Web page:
“To build a city at the bottom of the sea…insanity! But where else could we be free from the clutching hands of the parasites? Where else could we build an economy that they would not try to control? A society that they would not try to destroy? It was not impossible to build Rapture at the bottom of the sea…it was impossible to build it anywhere else.” — Andrew Ryan
In December of 1971, libertarian futurist Werner Stiefel took a major step toward realizing a dream possessed of a grandiose daftness worthy of Cobra Commander: to establish a sovereign nation, a new libertarian utopia, by building his own landmass in international waters. Schemes like these are why I love nutjob libertarian dreamers. Unlike their republican and democrat counterparts, libertarians don’t usually find themselves with any real political power or popular talk shows. This means that the lunatic libertarian fringe has a lot more time to devote to crackpot sci-fi aspirations straight out of Omni magazine. While Nixon was busy stinking up the White House, those libertarians still riding the tail end of the hippie era were busy designing impractical alternative societies that probably consisted of orbiting space platforms maintained by dolphins in spacesuits with robot arm appendages. Hell, to this day, a huge number of libertarian “free thinkers” are obsessed with the idea of “seasteading” — getting off the rotten, over-governed mainlands and building new societies on or in the ocean. Unfortunately, almost all of these lofty visions of escape from the burdens of a bloated and corrupt political system end up being nothing more than awesome concept art or five dudes in rain slickers living on an old deep sea oil rig.
While Stiefle’s plan to drift to freedom on a man-made libertarian flotilla smacks of Music Man-esque scammery, what makes it (and other futurist dreams of the 60s and 70s) so endearing is that Stiefel wasn’t a flim-flam man. Or rather, he wasn’t just a flim-flam man. He was that very special brand of flim-flam man — the one who believes his own flim-flam. You might label that “delusional,” and it probably is, but I’ve always found that sort of crackpot insanity charming in the same way I admire a totally inept but thoroughly enjoyable b-movie. Stiefel was nothing if not his own most devoted true believer, committed to an unfortunately — and obviously — doomed scheme that fascinated a motley crew of idealists, visionaries, loony eggheads, hippies, freaks, political radicals, and smirking smart-asses who recognized the madness around them but still chose to immerse themselves in it for shits and giggles.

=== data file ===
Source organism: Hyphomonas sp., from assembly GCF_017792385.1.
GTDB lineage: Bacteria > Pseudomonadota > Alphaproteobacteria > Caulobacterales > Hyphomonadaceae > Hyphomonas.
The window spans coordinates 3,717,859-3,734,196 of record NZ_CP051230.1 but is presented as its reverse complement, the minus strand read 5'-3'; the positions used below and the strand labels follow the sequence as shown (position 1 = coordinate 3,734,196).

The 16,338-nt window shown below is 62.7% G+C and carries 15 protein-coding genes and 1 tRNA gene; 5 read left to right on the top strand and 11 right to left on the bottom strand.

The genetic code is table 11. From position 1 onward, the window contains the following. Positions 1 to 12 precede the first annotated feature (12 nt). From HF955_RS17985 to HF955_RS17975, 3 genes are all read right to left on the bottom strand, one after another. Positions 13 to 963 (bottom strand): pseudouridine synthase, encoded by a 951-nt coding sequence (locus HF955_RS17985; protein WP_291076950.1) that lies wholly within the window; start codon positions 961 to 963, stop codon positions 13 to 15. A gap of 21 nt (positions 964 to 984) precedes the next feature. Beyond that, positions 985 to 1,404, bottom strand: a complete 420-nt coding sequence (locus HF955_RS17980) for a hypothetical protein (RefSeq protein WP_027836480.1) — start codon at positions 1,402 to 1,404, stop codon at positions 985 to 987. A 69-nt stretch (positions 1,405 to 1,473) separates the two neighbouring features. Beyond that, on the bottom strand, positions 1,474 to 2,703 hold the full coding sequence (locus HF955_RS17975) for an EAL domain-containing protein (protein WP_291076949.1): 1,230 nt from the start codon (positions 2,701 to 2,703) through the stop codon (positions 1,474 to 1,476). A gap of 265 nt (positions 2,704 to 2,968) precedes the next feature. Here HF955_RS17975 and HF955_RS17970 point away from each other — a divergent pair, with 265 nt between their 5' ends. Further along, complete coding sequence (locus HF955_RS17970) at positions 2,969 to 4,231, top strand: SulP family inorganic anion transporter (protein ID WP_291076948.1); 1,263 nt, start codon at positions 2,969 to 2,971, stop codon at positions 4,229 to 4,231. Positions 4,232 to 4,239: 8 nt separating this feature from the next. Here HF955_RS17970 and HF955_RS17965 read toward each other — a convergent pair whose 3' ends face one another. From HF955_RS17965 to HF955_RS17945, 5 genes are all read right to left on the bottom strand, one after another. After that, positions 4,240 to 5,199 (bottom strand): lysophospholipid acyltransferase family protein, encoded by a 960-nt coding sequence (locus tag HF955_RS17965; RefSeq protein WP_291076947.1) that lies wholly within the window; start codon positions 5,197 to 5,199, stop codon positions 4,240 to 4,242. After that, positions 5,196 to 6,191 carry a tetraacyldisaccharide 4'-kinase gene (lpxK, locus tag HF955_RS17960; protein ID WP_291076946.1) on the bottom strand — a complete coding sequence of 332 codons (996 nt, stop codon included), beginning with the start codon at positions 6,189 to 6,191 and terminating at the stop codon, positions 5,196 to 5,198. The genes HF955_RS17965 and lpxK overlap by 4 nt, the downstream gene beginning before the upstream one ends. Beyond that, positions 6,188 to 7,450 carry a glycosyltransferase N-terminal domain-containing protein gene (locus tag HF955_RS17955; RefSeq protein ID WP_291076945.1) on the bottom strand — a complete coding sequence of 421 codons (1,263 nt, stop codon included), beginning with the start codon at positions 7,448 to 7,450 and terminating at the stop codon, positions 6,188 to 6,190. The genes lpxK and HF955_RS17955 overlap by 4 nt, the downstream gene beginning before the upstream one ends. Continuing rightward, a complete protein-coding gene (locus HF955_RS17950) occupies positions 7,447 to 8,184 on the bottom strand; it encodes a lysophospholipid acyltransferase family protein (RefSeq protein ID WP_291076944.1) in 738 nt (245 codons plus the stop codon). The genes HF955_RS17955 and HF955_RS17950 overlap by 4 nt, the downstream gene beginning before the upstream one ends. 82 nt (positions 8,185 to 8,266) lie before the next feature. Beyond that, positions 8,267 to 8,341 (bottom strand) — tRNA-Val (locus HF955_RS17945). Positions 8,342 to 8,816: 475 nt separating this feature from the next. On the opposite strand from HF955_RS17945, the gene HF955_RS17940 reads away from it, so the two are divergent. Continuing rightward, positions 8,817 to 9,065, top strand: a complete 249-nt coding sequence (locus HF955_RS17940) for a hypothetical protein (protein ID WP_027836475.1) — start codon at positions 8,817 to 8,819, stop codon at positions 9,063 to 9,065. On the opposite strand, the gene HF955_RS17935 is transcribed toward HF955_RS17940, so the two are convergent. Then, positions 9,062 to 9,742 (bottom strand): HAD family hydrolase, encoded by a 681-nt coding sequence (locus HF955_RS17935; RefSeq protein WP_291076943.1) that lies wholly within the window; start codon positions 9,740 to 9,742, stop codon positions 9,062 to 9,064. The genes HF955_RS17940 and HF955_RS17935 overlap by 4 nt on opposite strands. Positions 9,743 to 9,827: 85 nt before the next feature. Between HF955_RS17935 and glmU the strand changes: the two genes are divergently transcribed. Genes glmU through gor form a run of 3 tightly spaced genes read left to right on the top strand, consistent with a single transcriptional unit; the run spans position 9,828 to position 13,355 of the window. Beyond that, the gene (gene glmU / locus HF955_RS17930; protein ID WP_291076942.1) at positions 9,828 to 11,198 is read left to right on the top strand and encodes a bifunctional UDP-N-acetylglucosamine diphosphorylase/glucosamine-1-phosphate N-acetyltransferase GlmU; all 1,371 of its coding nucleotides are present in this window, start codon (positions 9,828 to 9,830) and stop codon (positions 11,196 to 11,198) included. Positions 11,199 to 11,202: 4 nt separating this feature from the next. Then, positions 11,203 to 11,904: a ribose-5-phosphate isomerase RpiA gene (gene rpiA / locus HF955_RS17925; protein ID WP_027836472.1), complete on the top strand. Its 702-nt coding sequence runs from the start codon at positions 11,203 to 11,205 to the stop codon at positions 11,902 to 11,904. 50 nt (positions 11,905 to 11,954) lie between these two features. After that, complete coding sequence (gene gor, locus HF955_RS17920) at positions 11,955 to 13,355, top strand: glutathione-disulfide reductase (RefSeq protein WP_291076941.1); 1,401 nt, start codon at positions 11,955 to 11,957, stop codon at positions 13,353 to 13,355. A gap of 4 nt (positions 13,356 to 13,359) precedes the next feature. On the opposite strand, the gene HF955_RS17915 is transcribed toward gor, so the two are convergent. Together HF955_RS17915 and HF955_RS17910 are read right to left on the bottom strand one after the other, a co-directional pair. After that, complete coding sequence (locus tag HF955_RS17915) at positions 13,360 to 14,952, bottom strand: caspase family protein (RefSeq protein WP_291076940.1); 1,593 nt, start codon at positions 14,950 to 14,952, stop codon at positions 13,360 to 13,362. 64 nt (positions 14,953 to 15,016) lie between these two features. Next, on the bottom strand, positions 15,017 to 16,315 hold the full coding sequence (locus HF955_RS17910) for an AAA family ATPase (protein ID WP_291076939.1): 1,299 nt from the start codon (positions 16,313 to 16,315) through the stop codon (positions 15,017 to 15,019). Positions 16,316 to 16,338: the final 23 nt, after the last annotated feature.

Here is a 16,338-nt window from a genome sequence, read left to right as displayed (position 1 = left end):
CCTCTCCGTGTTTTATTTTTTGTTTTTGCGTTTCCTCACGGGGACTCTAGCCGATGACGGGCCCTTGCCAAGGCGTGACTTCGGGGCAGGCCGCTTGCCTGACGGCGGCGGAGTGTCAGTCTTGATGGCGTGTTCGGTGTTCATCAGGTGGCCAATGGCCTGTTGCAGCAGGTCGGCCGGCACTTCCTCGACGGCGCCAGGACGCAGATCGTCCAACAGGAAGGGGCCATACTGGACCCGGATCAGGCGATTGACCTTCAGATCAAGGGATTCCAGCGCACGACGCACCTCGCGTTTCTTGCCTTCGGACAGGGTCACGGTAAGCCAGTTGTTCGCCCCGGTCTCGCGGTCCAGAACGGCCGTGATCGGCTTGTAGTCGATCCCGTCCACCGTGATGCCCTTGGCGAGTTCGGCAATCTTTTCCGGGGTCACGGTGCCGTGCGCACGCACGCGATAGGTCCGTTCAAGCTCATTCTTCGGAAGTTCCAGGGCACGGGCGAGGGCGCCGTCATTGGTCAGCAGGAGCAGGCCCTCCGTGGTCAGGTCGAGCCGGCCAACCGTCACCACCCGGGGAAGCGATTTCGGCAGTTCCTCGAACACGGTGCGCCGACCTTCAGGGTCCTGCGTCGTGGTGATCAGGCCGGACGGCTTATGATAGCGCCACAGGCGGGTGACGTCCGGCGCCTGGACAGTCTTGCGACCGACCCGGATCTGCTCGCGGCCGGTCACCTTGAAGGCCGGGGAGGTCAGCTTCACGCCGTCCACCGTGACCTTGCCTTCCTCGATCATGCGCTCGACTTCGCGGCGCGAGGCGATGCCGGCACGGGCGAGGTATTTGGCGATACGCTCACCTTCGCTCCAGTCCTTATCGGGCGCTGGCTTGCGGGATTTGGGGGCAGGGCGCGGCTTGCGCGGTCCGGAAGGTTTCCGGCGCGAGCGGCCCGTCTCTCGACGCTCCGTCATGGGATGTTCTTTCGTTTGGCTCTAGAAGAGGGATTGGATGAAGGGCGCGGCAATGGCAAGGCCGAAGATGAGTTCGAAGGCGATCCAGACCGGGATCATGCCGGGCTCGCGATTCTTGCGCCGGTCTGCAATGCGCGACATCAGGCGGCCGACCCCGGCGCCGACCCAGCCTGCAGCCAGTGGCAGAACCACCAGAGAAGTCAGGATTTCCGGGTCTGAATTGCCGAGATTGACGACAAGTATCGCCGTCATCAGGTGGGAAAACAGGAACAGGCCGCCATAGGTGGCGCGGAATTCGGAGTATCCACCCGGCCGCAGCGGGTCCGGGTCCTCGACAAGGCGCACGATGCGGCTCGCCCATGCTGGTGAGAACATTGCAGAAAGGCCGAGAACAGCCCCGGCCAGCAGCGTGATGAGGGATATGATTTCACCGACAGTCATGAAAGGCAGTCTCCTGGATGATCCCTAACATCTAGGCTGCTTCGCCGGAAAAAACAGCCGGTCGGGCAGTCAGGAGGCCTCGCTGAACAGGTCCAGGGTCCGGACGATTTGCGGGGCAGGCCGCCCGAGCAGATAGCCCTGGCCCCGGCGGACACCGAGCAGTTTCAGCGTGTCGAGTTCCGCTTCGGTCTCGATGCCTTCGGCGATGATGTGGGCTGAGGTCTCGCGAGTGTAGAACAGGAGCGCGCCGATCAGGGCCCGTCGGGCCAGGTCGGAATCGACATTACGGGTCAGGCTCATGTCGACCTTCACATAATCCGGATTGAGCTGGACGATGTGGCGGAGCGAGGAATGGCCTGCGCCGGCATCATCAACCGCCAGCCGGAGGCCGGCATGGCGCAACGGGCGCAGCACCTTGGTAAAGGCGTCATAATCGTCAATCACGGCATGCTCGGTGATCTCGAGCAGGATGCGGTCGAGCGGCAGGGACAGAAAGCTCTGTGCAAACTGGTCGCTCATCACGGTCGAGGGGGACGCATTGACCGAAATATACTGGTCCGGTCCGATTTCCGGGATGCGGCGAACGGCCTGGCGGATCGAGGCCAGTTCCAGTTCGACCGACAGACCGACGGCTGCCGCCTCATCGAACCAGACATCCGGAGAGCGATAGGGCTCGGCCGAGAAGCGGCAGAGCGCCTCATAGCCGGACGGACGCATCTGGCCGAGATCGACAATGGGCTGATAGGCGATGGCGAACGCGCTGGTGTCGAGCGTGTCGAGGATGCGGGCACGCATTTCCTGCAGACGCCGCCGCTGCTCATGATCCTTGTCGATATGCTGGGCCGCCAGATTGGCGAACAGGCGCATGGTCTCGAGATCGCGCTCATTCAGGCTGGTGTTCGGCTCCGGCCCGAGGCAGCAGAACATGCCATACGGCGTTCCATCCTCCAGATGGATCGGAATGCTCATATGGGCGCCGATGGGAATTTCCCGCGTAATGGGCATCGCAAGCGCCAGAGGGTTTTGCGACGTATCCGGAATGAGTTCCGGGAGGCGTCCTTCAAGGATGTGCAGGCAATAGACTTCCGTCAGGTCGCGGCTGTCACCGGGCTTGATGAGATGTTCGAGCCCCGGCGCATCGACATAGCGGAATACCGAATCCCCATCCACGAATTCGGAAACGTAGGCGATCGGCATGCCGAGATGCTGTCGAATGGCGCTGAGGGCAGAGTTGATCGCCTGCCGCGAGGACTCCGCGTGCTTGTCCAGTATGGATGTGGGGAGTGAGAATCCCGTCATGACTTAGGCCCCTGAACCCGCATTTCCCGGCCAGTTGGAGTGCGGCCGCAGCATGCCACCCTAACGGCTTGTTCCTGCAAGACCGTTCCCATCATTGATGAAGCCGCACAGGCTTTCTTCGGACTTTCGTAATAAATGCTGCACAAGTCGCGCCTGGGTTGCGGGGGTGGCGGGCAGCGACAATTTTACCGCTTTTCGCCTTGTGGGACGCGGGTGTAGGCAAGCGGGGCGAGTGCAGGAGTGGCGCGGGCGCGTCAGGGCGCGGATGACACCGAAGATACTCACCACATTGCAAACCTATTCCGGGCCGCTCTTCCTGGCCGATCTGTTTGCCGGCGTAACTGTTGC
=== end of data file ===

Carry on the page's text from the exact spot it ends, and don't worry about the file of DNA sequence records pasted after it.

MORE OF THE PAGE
Working out of an old motel he purchased and dubbed “Atlantis I,” Stiefel threw himself into the realization of “Operation Atlantis” with zeal. He founded a newsletter, to which he was the primary contributor, and published the first issue in September of 1968. He lined up multiple corporations that threw their support and endorsement behind Operation Atlantis — never mind that Stiefel himself had founded them all and seemed in every case to be the sole employee. He began recruiting believers, most of whom appreciated the cleanliness and low rent at Atlantis I, if not the overall dream itself. In November of that same year, he announced that the Atlantis Development Corporation was expanding beyond the confines of the motel, having also recently purchased a two-bedroom house that would allow a family to join the project. Conferences and town hall meetings were held, though most of them seemed to be overhyped gatherings of a couple dudes in a Chinese restaurant. They even did what all futurists in the late 1960s did: built a geodisic dome. Soon after, he published The Story of Operation Atlantis, a manifesto on the state of the United States and the need to establish a new society governed by reason, science, and of course, sound libertarian principles.